By guest blogger Beth Terry, author and green-living pioneer
A common question I get from readers of my blog at the end of the holiday season is what to do about plastic gifts, wrapping, and other holiday accoutrements from well-meaning friends and family. For those of us working to reduce the amount of plastic we consume and the plastic waste we produce, the holidays can be challenging.
At this point, I've developed quite a few strategies to avoid acquiring a lot of holiday plastic in the first place. I let my friends and family know early on in my plastic-free experiment that I would appreciate gifts of experiences or donations to charities instead of "things," which reduces the chances that they will get me presents made from or packaged in plastic. And if I order gifts for others, I'm very careful to request no plastic packaging in the box. I reuse gift bags, boxes, bows, and ribbons from gifts given to me at previous holidays.
Nevertheless, despite my best efforts, I sometimes still end up awash in unexpected plastic at the end of the holidays. Here are a few ideas for what to do with some of it:
1) Packing peanuts, bubble wrap, and air pillows. If you're not going to reuse them yourself, you can donate these back to a local mailing store like Mailboxes, Etc. Visit the website of the Loose Fill Council to find a drop-off location for packing peanuts. Whatever you do, do not put these kinds of packaging in your recycle bin. They will not get recycled, but will cause problems for sorting equipment. Or, if you're really feeling motivated, summon your inner activist and mail packaging back to companies, along with a note asking them to switch to a more sustainable material.
2) Plastic gift wrap, ribbons, and bows. Save these to wrap gifts in the future or for art projects. If you have too much of this stuff already, donate them to a creative reuse center or local school or community group for art projects. Check out the ReUse Alliance website to find reuse centers that will accept donations. Once again, these things cannot go into your regular recycle bin.
3) Plastic toys, dishes, and other kids' items. Many plastics contain toxic chemicals like phthalates and bisphenol A that can be transmitted to your child. But what to do with plastic gifts can be a tricky issue. We don't want to offend the gift-giver or appear ungrateful, but at the same time, we want to keep children safe. My first suggestion, if you don't want your children to have these things, is to try to return them to the store where they were bought. If the giver has included a gift receipt, this shouldn't be a problem. If not, you may still be able to exchange them for a different item. Many stores relax their exchange policies for a period after the holidays.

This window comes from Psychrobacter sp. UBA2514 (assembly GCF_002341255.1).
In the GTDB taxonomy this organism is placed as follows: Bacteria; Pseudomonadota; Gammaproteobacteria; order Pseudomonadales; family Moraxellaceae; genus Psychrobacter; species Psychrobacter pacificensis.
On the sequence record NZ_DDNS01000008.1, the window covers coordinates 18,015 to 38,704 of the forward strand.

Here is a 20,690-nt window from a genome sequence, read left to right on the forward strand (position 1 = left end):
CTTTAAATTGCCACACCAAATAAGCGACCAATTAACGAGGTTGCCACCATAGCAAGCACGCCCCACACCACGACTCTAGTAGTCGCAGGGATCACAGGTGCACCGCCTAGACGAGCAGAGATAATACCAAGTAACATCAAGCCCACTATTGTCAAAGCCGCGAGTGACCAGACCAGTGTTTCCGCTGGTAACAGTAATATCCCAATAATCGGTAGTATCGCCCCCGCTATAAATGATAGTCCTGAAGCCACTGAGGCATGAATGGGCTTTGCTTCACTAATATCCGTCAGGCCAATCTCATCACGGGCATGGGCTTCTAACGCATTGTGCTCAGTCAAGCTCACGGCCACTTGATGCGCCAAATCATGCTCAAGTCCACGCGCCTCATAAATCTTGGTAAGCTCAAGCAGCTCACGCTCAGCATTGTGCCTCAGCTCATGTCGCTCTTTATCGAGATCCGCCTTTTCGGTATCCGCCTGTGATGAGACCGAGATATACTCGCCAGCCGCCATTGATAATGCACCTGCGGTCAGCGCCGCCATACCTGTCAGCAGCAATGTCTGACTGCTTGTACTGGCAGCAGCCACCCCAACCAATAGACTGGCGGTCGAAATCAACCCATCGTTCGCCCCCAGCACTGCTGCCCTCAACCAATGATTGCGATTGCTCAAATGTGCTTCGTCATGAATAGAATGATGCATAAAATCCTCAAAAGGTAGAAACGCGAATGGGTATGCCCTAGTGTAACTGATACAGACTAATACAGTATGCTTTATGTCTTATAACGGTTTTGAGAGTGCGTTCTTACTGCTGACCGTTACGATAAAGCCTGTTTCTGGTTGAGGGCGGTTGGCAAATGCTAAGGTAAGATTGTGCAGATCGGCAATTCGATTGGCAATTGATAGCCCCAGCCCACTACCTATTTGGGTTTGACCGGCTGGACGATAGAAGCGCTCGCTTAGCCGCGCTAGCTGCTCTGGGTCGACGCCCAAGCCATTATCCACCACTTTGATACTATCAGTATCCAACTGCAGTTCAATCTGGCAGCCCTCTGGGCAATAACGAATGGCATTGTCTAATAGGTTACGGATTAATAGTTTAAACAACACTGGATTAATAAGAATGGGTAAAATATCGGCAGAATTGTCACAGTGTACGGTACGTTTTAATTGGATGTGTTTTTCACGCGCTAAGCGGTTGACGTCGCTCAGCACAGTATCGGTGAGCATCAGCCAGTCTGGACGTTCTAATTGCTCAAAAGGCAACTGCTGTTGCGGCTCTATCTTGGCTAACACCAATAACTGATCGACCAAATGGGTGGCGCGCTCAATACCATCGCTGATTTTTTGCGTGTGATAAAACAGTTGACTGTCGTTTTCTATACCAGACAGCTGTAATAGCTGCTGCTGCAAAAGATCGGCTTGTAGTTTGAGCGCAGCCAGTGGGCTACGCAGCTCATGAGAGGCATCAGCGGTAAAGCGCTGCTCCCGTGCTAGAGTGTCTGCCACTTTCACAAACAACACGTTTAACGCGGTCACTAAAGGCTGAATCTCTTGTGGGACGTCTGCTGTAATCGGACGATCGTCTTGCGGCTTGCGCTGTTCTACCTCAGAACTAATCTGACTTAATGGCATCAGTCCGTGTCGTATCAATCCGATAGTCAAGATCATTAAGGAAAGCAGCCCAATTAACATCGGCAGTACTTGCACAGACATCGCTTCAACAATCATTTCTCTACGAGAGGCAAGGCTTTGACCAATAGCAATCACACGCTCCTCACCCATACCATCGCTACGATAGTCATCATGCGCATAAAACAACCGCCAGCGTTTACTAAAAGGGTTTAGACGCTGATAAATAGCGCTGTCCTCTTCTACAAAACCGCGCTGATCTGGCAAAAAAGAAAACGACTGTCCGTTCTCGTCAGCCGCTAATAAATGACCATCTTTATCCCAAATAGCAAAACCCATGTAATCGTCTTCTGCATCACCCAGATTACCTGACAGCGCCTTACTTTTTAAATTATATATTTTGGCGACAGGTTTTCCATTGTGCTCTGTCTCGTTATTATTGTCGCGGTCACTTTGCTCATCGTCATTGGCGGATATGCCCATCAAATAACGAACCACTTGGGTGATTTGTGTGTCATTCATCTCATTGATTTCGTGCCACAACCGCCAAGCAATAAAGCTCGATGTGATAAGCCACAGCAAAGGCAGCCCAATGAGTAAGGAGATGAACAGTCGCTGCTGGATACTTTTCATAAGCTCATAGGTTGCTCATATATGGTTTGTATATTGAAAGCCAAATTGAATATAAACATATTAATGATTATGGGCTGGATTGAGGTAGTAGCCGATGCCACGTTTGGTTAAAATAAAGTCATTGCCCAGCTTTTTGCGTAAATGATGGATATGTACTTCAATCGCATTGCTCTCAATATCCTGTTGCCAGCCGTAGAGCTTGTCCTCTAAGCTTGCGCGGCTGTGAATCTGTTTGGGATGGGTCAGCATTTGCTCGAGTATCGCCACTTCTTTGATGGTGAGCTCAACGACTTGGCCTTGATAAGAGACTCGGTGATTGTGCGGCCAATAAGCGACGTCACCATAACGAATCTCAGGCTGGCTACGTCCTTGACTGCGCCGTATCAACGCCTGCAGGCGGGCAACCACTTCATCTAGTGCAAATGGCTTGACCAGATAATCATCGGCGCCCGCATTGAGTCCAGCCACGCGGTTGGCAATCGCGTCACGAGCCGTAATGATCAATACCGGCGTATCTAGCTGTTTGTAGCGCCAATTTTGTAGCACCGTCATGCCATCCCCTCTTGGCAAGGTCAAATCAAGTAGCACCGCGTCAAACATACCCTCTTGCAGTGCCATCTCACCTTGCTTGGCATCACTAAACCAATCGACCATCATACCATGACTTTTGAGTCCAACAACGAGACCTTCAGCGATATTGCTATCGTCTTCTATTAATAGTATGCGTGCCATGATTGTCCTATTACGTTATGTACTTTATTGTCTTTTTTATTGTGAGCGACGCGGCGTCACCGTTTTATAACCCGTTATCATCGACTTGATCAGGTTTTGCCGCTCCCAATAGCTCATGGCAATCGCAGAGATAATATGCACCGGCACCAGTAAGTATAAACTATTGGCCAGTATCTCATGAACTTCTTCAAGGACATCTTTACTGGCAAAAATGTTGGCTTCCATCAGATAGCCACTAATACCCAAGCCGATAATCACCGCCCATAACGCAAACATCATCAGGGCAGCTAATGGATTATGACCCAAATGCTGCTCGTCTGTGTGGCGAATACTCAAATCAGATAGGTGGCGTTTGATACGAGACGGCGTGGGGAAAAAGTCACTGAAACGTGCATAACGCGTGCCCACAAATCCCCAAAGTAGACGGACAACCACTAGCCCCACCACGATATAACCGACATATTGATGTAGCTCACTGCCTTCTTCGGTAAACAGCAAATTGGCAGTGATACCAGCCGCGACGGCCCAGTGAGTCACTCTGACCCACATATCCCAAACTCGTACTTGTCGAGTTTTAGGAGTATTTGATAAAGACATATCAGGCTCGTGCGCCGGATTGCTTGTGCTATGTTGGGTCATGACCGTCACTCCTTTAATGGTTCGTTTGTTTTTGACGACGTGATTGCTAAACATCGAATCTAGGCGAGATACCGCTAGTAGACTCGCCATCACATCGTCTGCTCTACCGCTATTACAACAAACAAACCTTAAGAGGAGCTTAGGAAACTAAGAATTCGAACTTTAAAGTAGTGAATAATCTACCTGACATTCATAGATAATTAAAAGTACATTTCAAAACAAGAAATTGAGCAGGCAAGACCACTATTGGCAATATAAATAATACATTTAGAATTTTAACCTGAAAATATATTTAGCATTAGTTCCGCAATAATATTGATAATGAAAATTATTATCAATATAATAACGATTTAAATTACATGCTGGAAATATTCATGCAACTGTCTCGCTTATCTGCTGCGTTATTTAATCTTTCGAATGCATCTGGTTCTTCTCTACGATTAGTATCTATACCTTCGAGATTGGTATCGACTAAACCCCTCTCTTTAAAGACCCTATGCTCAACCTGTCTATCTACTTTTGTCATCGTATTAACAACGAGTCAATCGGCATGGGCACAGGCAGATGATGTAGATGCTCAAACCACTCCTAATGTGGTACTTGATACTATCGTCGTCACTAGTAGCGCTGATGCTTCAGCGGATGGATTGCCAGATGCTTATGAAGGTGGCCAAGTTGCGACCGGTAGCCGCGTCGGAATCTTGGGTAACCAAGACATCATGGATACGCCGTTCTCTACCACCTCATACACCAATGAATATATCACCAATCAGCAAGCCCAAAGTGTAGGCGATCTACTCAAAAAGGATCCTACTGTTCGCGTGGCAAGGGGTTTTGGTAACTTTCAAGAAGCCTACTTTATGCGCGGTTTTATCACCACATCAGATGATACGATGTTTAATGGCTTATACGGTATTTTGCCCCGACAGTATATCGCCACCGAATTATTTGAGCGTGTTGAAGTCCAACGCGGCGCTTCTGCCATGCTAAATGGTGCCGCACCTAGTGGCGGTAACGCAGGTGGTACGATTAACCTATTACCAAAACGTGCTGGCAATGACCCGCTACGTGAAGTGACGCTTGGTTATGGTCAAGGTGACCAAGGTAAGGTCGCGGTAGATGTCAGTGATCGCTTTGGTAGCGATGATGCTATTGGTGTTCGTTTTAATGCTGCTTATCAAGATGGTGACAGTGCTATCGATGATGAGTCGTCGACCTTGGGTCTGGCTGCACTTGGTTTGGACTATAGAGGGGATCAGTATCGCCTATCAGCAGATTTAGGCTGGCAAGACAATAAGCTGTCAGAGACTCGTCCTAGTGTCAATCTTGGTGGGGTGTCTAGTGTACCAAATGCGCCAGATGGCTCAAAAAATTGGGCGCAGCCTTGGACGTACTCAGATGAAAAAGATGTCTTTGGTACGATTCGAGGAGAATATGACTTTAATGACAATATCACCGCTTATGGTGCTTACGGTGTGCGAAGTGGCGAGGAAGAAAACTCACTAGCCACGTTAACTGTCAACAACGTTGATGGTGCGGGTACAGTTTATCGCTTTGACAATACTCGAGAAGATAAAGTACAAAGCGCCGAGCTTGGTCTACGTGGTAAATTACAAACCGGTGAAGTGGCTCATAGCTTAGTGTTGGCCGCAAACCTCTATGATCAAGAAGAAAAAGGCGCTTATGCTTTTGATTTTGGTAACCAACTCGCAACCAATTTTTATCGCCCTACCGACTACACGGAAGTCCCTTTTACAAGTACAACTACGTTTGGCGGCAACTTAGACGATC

If the store will not accept the item for return, then the question of regifting or donating comes into play. Some people feel okay donating these items to a secondhand store, reasoning that it's better for someone to buy these items secondhand than to create demand for them by buying them new. But other people don't feel comfortable donating an item that they feel is too toxic for their own child. In the case of PVC (polyvinyl chloride), one of the most toxic plastics, the Center for Health, Environment, and Justice actually recommends either asking the manufacturer to take it back or disposing of it at a hazardous waste facility! Learn more about what items contain toxic PVC and what you can do to avoid it at http://chej.org/campaigns/pvc/.
4) Plastic Christmas trees and lights. As with toys and other consumer goods, Christmas trees and strings of lights can also contain PVC, and one of the chemicals often used to stabilize PVC is lead. Lead in trees can be released in the form of dust as the tree breaks down over time. Now that the holidays are over, it may be a good time to rethink the kind of tree and lights you use next year. Contact the manufacturer to find out if your tree and lights contain lead. If so, do not allow children to handle them. Pack them up for the hazardous waste facility. And check out the Soft Landing guide to childproofing for the holidays for good info on lead-free trees and lights for next year.
What other suggestions do you have for what to do with holiday plastic after the holidays are over? And what do you do to reduce the amount you end up with in the first place?
Beth Terry is the author of the blog MyPlasticFreeLife and the best-selling book Plastic-Free: How I Kicked the Plastic Habit and How You Can Too (Skyhorse, 2012). A founding member of the Plastic Pollution Coalition, Terry gives presentations on living plastic free and why, despite what some critics assert, our personal changes do make a difference. She spearheaded the successful Take Back the Filter recycling campaign in 2008, and her life and work have been profiled in Susan Freinkel's book, Plastic: A Toxic Love Story, Captain Charles Moore's Plastic Ocean, and the award-winning film Bag It. She lives in Oakland, California, with her husband and two rascally kitties.
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